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Properly Trimming Your Dog's Nails

By Christi Hanson

Trimming your dog's nails keeps them looking nice, but that is not the most important
reason for doing it. When your dog's nails get too long, it can make it difficult for your
dog to walk. They also start to split and that can pose all sorts of dangers, especially to
smaller dogs with curly hair. They may get their nails tangled in their hair or get one
snagged in the carpet or a blanket. To get free, they may have to pull the nail out, or
they may hurt their leg trying to get free. It could cause them to fall and suffer a more
serious injury.

You can avoid all that by simply trimming your dog's nails when they need it and that is
usually when they have grown enough to reach the floor. You can take your dog to a
groomer and have it done for under $20 or you can do it yourself. It really isn't difficult to
do even though your dog might not like it at first. It helps if you start trimming your dog's
nails, or at least go through the motions, when he is a pup so he gets used to it.

Most dogs don't like to have their feet handled so you should get your dog used to that
first, then work on trimming his nails. Don't force him to endure a complete trim the first
few times. Take it slowly and reward him for being a good boy so he won't come to hate
the procedure and fight you.

You can use scissor type clippers or those that work like a guillotine. There are even
electric models that work like sanders. Your dog might have a preference. He could be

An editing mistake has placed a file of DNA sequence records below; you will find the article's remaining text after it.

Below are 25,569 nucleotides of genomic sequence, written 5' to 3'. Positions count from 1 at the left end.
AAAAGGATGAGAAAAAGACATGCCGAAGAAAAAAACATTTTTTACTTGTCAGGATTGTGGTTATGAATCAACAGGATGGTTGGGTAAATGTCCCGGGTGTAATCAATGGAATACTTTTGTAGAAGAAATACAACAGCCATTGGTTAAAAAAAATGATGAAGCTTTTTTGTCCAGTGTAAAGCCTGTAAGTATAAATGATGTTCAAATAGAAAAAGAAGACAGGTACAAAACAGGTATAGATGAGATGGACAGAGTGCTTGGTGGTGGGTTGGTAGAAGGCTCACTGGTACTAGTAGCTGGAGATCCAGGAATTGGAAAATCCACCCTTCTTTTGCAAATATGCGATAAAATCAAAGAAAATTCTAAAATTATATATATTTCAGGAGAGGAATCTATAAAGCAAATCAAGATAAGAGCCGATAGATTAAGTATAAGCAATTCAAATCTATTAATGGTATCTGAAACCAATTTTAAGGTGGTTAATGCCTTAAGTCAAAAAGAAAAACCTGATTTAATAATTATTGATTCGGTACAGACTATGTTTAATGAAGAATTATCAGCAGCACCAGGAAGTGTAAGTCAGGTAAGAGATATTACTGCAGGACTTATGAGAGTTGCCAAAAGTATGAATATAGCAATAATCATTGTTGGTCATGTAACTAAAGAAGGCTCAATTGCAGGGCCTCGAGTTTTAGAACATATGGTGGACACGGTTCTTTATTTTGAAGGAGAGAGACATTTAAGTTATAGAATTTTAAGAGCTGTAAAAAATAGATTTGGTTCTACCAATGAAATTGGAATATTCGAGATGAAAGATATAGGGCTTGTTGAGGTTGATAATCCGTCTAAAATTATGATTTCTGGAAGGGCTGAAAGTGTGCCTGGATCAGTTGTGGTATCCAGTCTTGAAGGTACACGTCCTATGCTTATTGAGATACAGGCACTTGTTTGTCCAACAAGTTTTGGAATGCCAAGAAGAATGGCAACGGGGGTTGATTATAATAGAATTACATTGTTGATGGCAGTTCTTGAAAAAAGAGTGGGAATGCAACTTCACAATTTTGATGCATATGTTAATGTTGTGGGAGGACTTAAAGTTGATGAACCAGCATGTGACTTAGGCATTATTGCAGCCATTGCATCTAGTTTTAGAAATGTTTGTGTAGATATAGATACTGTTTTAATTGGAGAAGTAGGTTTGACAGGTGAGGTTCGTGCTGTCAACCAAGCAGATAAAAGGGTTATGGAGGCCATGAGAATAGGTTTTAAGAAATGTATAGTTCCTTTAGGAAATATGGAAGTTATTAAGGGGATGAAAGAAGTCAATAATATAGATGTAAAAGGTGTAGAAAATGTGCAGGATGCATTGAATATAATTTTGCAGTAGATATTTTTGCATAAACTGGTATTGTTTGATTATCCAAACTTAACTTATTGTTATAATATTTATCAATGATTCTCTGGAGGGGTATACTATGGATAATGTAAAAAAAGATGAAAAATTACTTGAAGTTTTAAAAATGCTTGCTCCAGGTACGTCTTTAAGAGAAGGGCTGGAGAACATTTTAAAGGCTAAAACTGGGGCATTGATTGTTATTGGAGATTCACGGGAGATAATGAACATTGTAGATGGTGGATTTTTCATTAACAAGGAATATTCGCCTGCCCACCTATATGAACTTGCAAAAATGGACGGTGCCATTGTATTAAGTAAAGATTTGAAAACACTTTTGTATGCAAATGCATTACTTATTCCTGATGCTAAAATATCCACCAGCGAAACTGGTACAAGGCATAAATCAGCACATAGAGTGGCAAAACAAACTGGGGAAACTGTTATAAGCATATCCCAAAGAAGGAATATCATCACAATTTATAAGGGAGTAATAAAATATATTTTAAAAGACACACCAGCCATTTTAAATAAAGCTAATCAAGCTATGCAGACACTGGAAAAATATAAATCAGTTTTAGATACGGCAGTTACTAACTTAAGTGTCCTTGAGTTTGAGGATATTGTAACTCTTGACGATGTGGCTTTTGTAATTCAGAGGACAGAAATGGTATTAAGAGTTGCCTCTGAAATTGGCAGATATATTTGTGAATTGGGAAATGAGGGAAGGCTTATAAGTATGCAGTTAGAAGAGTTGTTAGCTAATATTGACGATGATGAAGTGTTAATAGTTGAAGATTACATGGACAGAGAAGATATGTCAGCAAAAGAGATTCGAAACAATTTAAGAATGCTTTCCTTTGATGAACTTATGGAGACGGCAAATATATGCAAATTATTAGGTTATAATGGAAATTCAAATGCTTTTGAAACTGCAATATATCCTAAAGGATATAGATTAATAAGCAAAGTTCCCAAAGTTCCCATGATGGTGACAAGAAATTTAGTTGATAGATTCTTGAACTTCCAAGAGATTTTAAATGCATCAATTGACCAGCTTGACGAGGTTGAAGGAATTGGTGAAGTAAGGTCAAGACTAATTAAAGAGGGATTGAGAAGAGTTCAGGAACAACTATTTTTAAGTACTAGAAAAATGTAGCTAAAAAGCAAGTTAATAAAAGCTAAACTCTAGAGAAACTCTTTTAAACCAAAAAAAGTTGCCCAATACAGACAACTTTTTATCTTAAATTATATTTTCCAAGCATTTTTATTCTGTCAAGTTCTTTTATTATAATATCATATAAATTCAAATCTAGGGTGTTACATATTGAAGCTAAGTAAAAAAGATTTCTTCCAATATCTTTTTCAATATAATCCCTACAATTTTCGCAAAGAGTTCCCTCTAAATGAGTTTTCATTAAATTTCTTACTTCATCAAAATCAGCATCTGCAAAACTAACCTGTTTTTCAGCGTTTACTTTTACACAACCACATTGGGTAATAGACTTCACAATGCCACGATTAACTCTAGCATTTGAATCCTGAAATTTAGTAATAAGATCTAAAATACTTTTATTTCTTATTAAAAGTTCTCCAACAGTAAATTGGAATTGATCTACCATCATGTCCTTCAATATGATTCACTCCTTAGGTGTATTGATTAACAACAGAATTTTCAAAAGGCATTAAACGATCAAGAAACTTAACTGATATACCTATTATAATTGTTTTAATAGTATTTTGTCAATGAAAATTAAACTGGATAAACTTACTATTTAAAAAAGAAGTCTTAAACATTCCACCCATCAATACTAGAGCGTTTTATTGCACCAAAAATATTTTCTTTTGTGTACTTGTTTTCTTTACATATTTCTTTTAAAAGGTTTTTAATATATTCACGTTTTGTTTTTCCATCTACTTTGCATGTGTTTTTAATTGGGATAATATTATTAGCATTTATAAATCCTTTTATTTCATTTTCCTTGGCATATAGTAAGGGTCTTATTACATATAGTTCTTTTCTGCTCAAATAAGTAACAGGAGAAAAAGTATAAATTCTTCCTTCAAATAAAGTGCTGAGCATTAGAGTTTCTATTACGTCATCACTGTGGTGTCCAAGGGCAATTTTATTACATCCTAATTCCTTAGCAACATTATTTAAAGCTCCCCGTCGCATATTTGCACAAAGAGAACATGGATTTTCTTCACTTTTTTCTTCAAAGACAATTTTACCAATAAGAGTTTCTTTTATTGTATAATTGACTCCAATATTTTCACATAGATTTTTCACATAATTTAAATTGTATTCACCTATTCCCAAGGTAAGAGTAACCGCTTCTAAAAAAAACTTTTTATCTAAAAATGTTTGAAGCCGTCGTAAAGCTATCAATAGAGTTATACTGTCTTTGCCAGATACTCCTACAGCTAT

scared of the sander type that vibrates and makes a lot of noise. If so, just choose the
traditional clippers but select the right size. Clippers for a small dog won't be strong
enough for a big dog's tough nails.

Start at the end and clip off small bits making sure you avoid the area that is called the
quick. The quick is the pink area closest to your dog's body and it is filled with blood
vessels and nerves. When you trim away the nail, look for a circle to appear on the nail.
That is a sign the quick is near and you should stop clipping.

If you cut into the quick, your dog will most likely yelp and start fighting. He might bleed
for a bit but it should stop by applying pressure. With practice, you will learn to avoid the
quick, if you do hit it accidentally, it is probably a good idea to stop the trimming session
and let your dog recover from the incident so he doesn't develop a fear of trimming.

Before you start trimming your dog's nails, make sure he is well fed and worn out. Take
him for a run and let him wear off the day's energy and get over his excitement of seeing
you come home from work. If your dog is worked up and hyper, it is a bad time to trim
nails. Work with him when he is relaxed and in a mood to let you massage his feet and
handle his toes. If you start nail trimming when your dog is a pup, things will go a lot
smoother when he grows into adulthood.

Information provided by Christi Hanson of,  the best shop to buy  
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